by Thomas BeVier,
Foresight: Memoir, Foreword Reviews, Fall Issue 2014

If a movie were made of Halima Alaiyan’s dramatic life of dislocation, disappointment, and transformation, it would challenge credulity.

In 1948, when she was barely a year old, her village, Ibdis in Palestine, was destroyed by Israeli soldiers. With that, she began a life in exile. First she was shuttled to Egypt, then to Saudi Arabia, and finally to Germany, where, after escaping her abusive husband and their arranged marriage, she became an orthopaedic specialist.

Overcoming the harsher aspects for women of Muslim custom, the barriers of language, and family strife would be story enough, but even more remarkable has been Alaiyan’s ability to understand and set aside her prejudice of Jews and to gain international recognition for encouraging dialogue between young people in Europe, Israel, and Palestine. She does this through the Talat Alaiyan Foundation, named after a son who died.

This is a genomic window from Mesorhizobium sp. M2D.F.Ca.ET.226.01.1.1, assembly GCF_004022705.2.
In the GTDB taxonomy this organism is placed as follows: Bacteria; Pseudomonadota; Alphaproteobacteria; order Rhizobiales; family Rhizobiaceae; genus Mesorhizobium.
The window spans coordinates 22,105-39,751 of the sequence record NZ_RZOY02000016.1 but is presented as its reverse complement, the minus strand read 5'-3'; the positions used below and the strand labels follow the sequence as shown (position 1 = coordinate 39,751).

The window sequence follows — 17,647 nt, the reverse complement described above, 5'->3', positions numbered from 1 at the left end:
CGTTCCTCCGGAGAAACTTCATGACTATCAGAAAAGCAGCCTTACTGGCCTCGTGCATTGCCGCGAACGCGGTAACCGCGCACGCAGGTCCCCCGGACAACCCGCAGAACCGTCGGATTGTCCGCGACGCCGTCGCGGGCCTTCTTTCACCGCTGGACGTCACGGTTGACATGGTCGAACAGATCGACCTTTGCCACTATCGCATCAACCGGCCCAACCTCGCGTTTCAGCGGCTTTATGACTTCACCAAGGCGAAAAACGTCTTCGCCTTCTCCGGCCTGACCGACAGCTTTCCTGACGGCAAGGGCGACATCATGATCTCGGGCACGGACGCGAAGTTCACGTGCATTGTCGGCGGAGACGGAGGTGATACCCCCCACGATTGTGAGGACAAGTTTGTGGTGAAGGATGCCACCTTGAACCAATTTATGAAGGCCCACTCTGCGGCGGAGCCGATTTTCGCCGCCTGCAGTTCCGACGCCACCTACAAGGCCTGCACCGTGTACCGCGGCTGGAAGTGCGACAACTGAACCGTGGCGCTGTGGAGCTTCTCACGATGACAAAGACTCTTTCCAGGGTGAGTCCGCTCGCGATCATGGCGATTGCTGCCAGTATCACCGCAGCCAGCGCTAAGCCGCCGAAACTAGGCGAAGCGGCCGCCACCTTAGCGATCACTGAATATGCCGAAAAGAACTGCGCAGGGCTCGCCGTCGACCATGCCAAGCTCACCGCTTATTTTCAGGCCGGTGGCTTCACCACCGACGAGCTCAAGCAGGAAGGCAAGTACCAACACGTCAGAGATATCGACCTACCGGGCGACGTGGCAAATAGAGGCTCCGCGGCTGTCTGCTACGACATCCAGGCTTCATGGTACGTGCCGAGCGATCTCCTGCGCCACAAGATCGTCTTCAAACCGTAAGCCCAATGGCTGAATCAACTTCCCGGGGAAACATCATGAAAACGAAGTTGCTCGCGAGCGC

After visiting a German concentration camp, she understands “why the Jews were so obsessed with having their own secure homeland. … But,” she asks, “did they or the international community have the right to expel the people who were already living there—and, to this day, deny them their homeland?”

While, by her standards today, the society she grew up in was regressive for girls and women, it was also loving and supportive. Her mother taught her to always “help your siblings and love your family.” She speaks fondly of family reunions in Iraq and Gaza.

Perhaps, after all else, it’s from that she draws her strength.

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